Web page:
POSTSYNAPTIC CURRENTS AT THE HATCHETFISH GIANT FIBER SYNAPSE
HUSE, WILLIAM DAVID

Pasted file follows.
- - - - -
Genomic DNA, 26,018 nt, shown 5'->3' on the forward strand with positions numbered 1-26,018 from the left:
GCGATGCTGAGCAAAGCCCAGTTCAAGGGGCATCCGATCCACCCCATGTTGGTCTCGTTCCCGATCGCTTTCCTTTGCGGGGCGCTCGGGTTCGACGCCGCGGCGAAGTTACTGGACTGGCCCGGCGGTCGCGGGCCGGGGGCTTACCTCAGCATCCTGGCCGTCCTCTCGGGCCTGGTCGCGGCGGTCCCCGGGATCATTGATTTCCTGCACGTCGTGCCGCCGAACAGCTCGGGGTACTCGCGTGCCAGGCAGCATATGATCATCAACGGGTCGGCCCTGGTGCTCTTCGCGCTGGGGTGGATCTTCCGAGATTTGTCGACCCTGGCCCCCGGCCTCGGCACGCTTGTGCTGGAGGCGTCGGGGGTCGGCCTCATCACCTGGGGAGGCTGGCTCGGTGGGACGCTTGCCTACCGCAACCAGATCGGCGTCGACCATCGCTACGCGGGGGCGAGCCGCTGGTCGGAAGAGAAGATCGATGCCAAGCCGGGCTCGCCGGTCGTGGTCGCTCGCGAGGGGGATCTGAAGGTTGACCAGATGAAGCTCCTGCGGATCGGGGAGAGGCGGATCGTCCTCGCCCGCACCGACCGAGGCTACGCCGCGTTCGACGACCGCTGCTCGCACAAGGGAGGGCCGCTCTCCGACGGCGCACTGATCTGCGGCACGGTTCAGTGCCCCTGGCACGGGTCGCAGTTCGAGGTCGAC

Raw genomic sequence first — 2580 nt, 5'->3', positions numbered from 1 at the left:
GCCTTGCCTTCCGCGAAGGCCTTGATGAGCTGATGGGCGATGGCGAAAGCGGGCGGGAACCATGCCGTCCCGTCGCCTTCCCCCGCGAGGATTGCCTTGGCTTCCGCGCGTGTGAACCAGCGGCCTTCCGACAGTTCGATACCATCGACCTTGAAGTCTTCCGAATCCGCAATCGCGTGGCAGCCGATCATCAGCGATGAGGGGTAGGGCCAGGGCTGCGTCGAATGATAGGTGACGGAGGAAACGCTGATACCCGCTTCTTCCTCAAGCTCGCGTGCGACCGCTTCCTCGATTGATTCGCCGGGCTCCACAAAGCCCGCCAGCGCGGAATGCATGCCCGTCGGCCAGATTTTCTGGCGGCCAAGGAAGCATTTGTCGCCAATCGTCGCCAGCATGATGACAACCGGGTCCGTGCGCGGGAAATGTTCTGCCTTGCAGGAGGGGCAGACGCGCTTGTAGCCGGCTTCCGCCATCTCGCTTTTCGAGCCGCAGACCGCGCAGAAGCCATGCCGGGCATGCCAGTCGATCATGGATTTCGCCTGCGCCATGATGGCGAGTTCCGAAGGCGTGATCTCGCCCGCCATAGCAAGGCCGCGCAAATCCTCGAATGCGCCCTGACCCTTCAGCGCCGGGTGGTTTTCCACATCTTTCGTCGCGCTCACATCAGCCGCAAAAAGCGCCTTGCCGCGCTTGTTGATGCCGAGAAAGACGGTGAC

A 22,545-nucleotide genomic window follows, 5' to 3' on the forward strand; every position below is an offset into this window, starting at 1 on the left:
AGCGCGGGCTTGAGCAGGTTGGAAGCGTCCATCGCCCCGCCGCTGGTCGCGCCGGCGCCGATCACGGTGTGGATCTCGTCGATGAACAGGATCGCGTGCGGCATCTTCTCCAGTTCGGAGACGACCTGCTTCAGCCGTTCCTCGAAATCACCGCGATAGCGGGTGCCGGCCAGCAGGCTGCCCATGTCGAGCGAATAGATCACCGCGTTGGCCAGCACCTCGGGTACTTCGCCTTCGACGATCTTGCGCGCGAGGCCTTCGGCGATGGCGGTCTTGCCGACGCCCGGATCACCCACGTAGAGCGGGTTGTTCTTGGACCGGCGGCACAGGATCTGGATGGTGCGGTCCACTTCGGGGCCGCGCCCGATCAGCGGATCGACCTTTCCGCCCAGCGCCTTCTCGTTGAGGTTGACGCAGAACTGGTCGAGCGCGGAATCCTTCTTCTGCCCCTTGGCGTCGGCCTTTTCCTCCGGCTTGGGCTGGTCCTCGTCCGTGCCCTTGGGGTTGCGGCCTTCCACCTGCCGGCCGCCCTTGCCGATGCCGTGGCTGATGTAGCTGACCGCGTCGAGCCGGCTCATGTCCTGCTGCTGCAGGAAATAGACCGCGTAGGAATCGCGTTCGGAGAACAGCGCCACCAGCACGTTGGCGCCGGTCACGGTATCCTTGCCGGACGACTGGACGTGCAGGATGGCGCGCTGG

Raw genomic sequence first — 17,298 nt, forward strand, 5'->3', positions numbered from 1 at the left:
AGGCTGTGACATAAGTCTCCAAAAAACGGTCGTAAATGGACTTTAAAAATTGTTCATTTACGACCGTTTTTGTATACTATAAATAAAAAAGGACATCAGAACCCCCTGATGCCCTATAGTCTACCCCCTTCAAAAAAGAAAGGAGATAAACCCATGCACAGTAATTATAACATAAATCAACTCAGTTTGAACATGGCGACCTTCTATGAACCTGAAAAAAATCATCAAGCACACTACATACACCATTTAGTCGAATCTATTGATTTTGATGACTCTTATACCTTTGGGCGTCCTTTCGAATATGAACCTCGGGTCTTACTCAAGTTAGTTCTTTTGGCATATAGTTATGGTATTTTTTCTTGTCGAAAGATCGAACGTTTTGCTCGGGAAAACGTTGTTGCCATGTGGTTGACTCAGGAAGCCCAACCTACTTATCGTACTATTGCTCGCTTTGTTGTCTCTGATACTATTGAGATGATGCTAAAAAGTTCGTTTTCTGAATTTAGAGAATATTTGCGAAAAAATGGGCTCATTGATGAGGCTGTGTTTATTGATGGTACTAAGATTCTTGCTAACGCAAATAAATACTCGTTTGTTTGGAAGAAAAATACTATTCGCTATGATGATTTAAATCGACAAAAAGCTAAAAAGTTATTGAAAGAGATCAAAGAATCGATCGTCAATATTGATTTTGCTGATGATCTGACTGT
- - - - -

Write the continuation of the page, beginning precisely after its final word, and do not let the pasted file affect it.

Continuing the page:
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Postsynaptic currents at the hatchetfish giant synapse were evoked in the giant fiber from an individual synapse, 10 (mu)m in diameter, and were voltage clamped.;The relation of the peak current in the psc to voltage was curvilinear, the slope being greater for more negative potentials, with no deviation from isopotentiality occuring during voltage steps in the relevant range of potentials. The peak psc during inward current at the onset of a clamping pulse was the same as during the late current, although the evoked currents were much larger than the peak current of the psc. The nonlinear reaction between peak psc and voltage may arise from voltage dependence of the channel closing rate without rectification in the single channel conductance.;Near the giant fiber resting potential (-90 mV) the postsynaptic current (PSC) had a rise time of 80 (+OR-) 10 (mu)s (n = 4) and decayed in two phases: a fast and a slow component both of which could be approximated by exponential decays. The time constant of decay of early component was 250 (+OR-) 70 (mu)s (n = 4) and the time constant of decay of the late component was 750 (+OR-) 200 (mu)s (n = 4). The early component showed little voltage dependence. The late component was voltage dependent, becoming faster at depolarizing potentials and merging with the early component near the reversal potential (-15 mV). Miniature postsynaptic currents (mpsc) had amplitudes up to 15 (mu)V and rise times as fast as 60 (mu)s at -90 mV. The decay of the mpsc was comparable to that of the psc but the noise prevented identification of two components of decay.;The two phased decay of the postsynaptic current indicates that at potentials below the reversal potential it must be described by at least two rate determining steps. Models which can account for the observed postsynaptic currents include (1) kinetic schemes in which an intermediate state is conductive and (2) models in which the removal of transmitter is one of the rate determining steps and (3) the presence of two independent populations of receptors.